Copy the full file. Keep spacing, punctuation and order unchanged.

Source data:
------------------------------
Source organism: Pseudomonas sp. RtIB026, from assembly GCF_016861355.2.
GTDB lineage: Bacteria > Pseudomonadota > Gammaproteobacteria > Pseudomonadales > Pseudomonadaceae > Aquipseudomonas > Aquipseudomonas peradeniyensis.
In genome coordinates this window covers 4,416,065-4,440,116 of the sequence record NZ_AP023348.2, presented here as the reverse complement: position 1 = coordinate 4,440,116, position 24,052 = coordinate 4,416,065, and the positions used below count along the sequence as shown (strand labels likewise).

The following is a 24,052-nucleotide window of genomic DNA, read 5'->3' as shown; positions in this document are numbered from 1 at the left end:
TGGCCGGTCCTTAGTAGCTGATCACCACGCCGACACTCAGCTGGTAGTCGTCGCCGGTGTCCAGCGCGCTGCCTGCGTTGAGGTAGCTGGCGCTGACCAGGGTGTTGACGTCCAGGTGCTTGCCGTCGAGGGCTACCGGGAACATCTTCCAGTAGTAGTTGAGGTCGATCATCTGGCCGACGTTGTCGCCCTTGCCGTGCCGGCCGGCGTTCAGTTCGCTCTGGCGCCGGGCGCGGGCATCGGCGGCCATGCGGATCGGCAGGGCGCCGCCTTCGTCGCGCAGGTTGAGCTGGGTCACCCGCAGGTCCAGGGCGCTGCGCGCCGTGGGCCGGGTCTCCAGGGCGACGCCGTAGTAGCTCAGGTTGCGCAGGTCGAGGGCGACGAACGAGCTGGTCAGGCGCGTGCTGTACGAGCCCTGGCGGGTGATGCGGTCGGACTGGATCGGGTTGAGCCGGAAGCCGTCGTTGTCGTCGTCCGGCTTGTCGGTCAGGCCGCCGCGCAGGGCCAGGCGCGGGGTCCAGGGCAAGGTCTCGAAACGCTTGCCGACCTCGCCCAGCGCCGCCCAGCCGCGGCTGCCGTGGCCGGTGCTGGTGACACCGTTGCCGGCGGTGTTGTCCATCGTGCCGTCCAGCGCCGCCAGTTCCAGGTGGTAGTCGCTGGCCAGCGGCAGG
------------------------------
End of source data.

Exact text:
Source organism: Pseudomonas sp. RtIB026, from assembly GCF_016861355.2.
GTDB lineage: Bacteria > Pseudomonadota > Gammaproteobacteria > Pseudomonadales > Pseudomonadaceae > Aquipseudomonas > Aquipseudomonas peradeniyensis.
In genome coordinates this window covers 4,416,065-4,440,116 of the sequence record NZ_AP023348.2, presented here as the reverse complement: position 1 = coordinate 4,440,116, position 24,052 = coordinate 4,416,065, and the positions used below count along the sequence as shown (strand labels likewise).

The following is a 24,052-nucleotide window of genomic DNA, read 5'->3' as shown; positions in this document are numbered from 1 at the left end:
TGGCCGGTCCTTAGTAGCTGATCACCACGCCGACACTCAGCTGGTAGTCGTCGCCGGTGTCCAGCGCGCTGCCTGCGTTGAGGTAGCTGGCGCTGACCAGGGTGTTGACGTCCAGGTGCTTGCCGTCGAGGGCTACCGGGAACATCTTCCAGTAGTAGTTGAGGTCGATCATCTGGCCGACGTTGTCGCCCTTGCCGTGCCGGCCGGCGTTCAGTTCGCTCTGGCGCCGGGCGCGGGCATCGGCGGCCATGCGGATCGGCAGGGCGCCGCCTTCGTCGCGCAGGTTGAGCTGGGTCACCCGCAGGTCCAGGGCGCTGCGCGCCGTGGGCCGGGTCTCCAGGGCGACGCCGTAGTAGCTCAGGTTGCGCAGGTCGAGGGCGACGAACGAGCTGGTCAGGCGCGTGCTGTACGAGCCCTGGCGGGTGATGCGGTCGGACTGGATCGGGTTGAGCCGGAAGCCGTCGTTGTCGTCGTCCGGCTTGTCGGTCAGGCCGCCGCGCAGGGCCAGGCGCGGGGTCCAGGGCAAGGTCTCGAAACGCTTGCCGACCTCGCCCAGCGCCGCCCAGCCGCGGCTGCCGTGGCCGGTGCTGGTGACACCGTTGCCGGCGGTGTTGTCCATCGTGCCGTCCAGCGCCGCCAGTTCCAGGTGGTAGTCGCTGGCCAGCGGCAGG